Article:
New control of cell division discovered
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IMAGE: When the enzyme DYRK3 is inhibited, mitotic defects are resulting (red: droplets, green: spindle, blue: DNA). view more 

Credit: Arpan Rai, UZH

As every cook has experienced: When balsamic vinegar and olive oil are mixed, both liquids separate. Round vinegar drops form, which then float on the surface of the oil. In physical terms, this constitutes the formation of two phases in the liquid. Phase separation of molecules also takes place inside cells. Here, liquid drops form in the cell plasma.

Phase separation guarantees distribution of cell components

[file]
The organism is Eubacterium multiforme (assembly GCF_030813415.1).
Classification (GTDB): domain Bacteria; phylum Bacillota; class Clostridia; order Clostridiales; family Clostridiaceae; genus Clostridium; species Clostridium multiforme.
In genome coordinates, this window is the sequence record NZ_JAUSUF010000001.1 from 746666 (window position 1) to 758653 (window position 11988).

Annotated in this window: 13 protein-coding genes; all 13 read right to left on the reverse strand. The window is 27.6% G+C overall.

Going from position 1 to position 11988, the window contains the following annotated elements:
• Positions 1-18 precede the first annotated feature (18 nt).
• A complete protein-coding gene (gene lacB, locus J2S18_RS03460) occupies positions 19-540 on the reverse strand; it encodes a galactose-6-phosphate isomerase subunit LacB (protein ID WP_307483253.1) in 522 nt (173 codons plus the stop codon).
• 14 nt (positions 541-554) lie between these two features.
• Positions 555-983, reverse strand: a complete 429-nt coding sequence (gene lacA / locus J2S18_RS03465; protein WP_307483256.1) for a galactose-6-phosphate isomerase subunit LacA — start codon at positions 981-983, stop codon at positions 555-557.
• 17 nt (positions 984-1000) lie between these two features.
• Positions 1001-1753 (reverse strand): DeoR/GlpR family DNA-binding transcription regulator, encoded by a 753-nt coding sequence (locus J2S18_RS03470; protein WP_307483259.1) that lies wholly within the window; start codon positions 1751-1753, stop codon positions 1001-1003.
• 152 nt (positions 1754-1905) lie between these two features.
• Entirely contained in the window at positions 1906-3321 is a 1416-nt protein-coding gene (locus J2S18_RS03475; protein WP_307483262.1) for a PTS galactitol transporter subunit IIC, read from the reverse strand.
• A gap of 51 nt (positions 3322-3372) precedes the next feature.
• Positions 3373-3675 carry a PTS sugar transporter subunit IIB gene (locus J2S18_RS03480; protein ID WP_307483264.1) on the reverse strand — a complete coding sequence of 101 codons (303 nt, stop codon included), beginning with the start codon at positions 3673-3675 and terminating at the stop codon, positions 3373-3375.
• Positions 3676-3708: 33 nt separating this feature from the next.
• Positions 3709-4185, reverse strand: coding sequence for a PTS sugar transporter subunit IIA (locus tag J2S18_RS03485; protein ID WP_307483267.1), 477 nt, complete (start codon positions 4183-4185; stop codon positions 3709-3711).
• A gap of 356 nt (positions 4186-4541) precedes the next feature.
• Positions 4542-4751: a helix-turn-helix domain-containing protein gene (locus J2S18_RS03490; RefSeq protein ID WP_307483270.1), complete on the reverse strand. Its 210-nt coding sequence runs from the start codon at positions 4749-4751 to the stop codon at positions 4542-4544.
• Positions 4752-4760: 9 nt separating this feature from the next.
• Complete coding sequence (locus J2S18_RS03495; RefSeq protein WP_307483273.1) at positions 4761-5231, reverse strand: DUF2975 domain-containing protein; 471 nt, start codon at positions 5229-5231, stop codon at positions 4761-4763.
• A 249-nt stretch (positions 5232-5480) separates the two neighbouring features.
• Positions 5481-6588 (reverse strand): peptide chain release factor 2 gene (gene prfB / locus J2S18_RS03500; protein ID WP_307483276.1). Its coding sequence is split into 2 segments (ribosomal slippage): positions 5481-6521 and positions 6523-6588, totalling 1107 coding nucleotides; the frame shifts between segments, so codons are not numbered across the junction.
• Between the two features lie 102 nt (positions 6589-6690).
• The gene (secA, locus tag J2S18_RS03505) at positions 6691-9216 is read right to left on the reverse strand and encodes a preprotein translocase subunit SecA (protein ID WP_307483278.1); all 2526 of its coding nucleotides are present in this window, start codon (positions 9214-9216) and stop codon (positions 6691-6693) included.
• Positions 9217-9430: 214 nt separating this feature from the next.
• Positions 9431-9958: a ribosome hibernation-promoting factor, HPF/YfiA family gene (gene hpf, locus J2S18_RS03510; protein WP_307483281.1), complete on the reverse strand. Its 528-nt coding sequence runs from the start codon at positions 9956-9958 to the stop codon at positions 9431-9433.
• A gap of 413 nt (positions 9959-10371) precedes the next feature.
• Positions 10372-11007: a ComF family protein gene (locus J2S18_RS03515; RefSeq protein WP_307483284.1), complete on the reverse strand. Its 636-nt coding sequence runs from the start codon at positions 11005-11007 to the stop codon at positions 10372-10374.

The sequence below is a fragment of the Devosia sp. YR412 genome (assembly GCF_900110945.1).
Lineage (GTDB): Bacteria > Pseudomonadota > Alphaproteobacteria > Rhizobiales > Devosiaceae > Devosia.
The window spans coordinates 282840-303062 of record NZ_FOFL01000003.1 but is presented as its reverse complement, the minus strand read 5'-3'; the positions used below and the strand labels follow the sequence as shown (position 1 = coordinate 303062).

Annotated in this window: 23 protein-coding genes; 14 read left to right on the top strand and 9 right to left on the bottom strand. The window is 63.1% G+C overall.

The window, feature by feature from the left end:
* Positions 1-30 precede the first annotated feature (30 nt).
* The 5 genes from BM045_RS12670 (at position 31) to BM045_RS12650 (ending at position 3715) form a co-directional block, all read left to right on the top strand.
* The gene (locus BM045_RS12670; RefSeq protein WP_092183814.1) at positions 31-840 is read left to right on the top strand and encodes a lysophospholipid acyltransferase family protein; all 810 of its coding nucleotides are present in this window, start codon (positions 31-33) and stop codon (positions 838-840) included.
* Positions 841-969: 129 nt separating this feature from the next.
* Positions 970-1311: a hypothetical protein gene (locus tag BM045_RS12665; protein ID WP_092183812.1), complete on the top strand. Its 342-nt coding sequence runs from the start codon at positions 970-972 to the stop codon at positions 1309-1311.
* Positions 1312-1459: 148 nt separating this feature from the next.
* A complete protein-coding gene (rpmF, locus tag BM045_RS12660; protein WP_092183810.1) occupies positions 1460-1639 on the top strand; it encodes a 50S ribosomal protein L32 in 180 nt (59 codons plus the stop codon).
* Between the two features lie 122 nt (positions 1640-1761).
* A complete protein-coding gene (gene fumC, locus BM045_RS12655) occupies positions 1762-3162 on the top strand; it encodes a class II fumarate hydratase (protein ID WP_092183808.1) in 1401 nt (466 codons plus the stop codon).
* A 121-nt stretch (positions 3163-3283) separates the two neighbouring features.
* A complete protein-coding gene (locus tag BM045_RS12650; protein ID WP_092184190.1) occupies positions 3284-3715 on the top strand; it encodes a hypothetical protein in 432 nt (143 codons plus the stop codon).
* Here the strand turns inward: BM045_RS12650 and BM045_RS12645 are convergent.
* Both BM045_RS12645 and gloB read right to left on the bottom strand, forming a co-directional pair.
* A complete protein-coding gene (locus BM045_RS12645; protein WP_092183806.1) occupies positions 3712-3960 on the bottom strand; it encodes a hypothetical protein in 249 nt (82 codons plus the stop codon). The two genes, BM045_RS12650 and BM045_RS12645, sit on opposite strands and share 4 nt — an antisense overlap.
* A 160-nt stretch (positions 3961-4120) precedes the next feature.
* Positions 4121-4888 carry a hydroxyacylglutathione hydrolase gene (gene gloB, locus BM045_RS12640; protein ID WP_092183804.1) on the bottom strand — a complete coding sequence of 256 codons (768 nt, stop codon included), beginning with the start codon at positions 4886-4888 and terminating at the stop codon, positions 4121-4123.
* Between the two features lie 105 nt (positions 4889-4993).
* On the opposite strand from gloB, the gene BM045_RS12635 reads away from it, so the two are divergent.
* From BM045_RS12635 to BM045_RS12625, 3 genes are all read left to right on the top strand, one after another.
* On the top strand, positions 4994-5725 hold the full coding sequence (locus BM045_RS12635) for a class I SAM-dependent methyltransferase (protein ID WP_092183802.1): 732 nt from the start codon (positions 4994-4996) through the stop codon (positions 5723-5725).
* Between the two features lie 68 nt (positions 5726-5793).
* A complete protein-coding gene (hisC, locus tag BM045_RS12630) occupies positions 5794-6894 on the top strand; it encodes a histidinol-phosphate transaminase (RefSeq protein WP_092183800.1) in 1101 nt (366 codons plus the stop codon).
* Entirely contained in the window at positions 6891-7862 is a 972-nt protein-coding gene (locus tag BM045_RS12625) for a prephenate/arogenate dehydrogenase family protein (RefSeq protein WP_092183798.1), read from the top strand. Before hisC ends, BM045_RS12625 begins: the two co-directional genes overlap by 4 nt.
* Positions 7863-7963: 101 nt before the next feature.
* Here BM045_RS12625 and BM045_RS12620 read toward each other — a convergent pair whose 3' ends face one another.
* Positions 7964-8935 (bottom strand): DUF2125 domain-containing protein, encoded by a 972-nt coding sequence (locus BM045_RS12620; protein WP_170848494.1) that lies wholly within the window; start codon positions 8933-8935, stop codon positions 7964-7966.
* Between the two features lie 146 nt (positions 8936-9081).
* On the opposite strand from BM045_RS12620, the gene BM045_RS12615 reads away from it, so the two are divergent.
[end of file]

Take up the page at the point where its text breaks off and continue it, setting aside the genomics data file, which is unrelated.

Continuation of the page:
Researchers at the laboratory of Lucas Pelkmans, professor at the Institute of Molecular Life Sciences at the University of Zurich (UZH), have now discovered that a class of enzymes – which are dual specificity kinases – actively control this process in cells. When a cell divides, the enzyme DYRK3 promotes the mixing of the phases. This guarantees that the cells can correctly build the machinery for separating the chromosomes and dividing the cell content. After division, the enzyme is broken down and the individual phases start to form again. If everything goes according to plan, the genetic material, organelles and cell contents are correctly distributed among the daughter cells. “These

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